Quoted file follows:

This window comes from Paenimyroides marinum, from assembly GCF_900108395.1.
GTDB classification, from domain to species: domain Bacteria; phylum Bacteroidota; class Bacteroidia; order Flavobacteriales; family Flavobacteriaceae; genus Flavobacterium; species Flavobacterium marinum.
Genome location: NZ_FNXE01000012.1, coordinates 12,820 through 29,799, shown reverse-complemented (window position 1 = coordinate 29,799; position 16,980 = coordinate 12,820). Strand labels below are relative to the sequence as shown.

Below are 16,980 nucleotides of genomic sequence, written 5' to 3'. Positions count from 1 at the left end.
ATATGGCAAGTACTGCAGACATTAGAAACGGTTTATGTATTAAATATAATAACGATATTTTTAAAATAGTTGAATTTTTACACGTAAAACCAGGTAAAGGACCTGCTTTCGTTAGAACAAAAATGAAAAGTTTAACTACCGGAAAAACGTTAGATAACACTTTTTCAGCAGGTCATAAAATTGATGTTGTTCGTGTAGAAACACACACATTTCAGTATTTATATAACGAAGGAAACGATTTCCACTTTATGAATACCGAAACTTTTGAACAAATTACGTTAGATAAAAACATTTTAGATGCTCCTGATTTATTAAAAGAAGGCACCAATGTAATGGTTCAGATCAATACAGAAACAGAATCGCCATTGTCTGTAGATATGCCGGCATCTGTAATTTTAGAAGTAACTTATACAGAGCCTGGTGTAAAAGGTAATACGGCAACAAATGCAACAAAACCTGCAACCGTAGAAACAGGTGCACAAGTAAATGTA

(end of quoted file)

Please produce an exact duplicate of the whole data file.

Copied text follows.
This window comes from Paenimyroides marinum, from assembly GCF_900108395.1.
GTDB classification, from domain to species: domain Bacteria; phylum Bacteroidota; class Bacteroidia; order Flavobacteriales; family Flavobacteriaceae; genus Flavobacterium; species Flavobacterium marinum.
Genome location: NZ_FNXE01000012.1, coordinates 12,820 through 29,799, shown reverse-complemented (window position 1 = coordinate 29,799; position 16,980 = coordinate 12,820). Strand labels below are relative to the sequence as shown.

Below are 16,980 nucleotides of genomic sequence, written 5' to 3'. Positions count from 1 at the left end.
ATATGGCAAGTACTGCAGACATTAGAAACGGTTTATGTATTAAATATAATAACGATATTTTTAAAATAGTTGAATTTTTACACGTAAAACCAGGTAAAGGACCTGCTTTCGTTAGAACAAAAATGAAAAGTTTAACTACCGGAAAAACGTTAGATAACACTTTTTCAGCAGGTCATAAAATTGATGTTGTTCGTGTAGAAACACACACATTTCAGTATTTATATAACGAAGGAAACGATTTCCACTTTATGAATACCGAAACTTTTGAACAAATTACGTTAGATAAAAACATTTTAGATGCTCCTGATTTATTAAAAGAAGGCACCAATGTAATGGTTCAGATCAATACAGAAACAGAATCGCCATTGTCTGTAGATATGCCGGCATCTGTAATTTTAGAAGTAACTTATACAGAGCCTGGTGTAAAAGGTAATACGGCAACAAATGCAACAAAACCTGCAACCGTAGAAACAGGTGCACAAGTAAATGTA